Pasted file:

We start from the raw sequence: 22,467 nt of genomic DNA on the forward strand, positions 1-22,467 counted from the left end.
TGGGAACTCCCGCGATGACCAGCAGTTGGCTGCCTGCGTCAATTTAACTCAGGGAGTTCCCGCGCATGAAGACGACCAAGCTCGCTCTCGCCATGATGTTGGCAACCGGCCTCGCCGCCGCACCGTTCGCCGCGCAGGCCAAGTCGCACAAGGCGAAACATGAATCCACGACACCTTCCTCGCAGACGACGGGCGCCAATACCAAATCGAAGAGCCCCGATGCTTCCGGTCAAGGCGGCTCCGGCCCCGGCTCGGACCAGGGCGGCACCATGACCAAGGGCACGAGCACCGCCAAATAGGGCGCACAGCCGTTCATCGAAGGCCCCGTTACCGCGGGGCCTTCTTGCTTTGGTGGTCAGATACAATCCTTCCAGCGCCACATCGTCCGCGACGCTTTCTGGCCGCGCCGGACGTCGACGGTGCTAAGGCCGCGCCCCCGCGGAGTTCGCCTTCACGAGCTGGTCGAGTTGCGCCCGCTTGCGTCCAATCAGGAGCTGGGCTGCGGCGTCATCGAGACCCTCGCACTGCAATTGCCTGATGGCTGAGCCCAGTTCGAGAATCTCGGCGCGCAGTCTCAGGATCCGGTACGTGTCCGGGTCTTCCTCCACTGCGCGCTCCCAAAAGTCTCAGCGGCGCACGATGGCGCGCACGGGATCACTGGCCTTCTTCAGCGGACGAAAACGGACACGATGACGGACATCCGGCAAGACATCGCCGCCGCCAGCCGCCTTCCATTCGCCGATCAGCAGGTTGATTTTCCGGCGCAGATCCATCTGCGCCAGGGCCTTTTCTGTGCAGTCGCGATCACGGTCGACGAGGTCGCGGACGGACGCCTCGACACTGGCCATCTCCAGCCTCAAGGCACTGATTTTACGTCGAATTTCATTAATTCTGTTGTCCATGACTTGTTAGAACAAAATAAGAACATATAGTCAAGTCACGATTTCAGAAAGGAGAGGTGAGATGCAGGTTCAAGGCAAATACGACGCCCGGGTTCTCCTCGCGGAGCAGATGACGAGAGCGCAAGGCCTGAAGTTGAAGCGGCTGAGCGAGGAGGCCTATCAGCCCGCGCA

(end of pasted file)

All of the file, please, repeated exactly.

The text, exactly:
We start from the raw sequence: 22,467 nt of genomic DNA on the forward strand, positions 1-22,467 counted from the left end.
TGGGAACTCCCGCGATGACCAGCAGTTGGCTGCCTGCGTCAATTTAACTCAGGGAGTTCCCGCGCATGAAGACGACCAAGCTCGCTCTCGCCATGATGTTGGCAACCGGCCTCGCCGCCGCACCGTTCGCCGCGCAGGCCAAGTCGCACAAGGCGAAACATGAATCCACGACACCTTCCTCGCAGACGACGGGCGCCAATACCAAATCGAAGAGCCCCGATGCTTCCGGTCAAGGCGGCTCCGGCCCCGGCTCGGACCAGGGCGGCACCATGACCAAGGGCACGAGCACCGCCAAATAGGGCGCACAGCCGTTCATCGAAGGCCCCGTTACCGCGGGGCCTTCTTGCTTTGGTGGTCAGATACAATCCTTCCAGCGCCACATCGTCCGCGACGCTTTCTGGCCGCGCCGGACGTCGACGGTGCTAAGGCCGCGCCCCCGCGGAGTTCGCCTTCACGAGCTGGTCGAGTTGCGCCCGCTTGCGTCCAATCAGGAGCTGGGCTGCGGCGTCATCGAGACCCTCGCACTGCAATTGCCTGATGGCTGAGCCCAGTTCGAGAATCTCGGCGCGCAGTCTCAGGATCCGGTACGTGTCCGGGTCTTCCTCCACTGCGCGCTCCCAAAAGTCTCAGCGGCGCACGATGGCGCGCACGGGATCACTGGCCTTCTTCAGCGGACGAAAACGGACACGATGACGGACATCCGGCAAGACATCGCCGCCGCCAGCCGCCTTCCATTCGCCGATCAGCAGGTTGATTTTCCGGCGCAGATCCATCTGCGCCAGGGCCTTTTCTGTGCAGTCGCGATCACGGTCGACGAGGTCGCGGACGGACGCCTCGACACTGGCCATCTCCAGCCTCAAGGCACTGATTTTACGTCGAATTTCATTAATTCTGTTGTCCATGACTTGTTAGAACAAAATAAGAACATATAGTCAAGTCACGATTTCAGAAAGGAGAGGTGAGATGCAGGTTCAAGGCAAATACGACGCCCGGGTTCTCCTCGCGGAGCAGATGACGAGAGCGCAAGGCCTGAAGTTGAAGCGGCTGAGCGAGGAGGCCTATCAGCCCGCGCA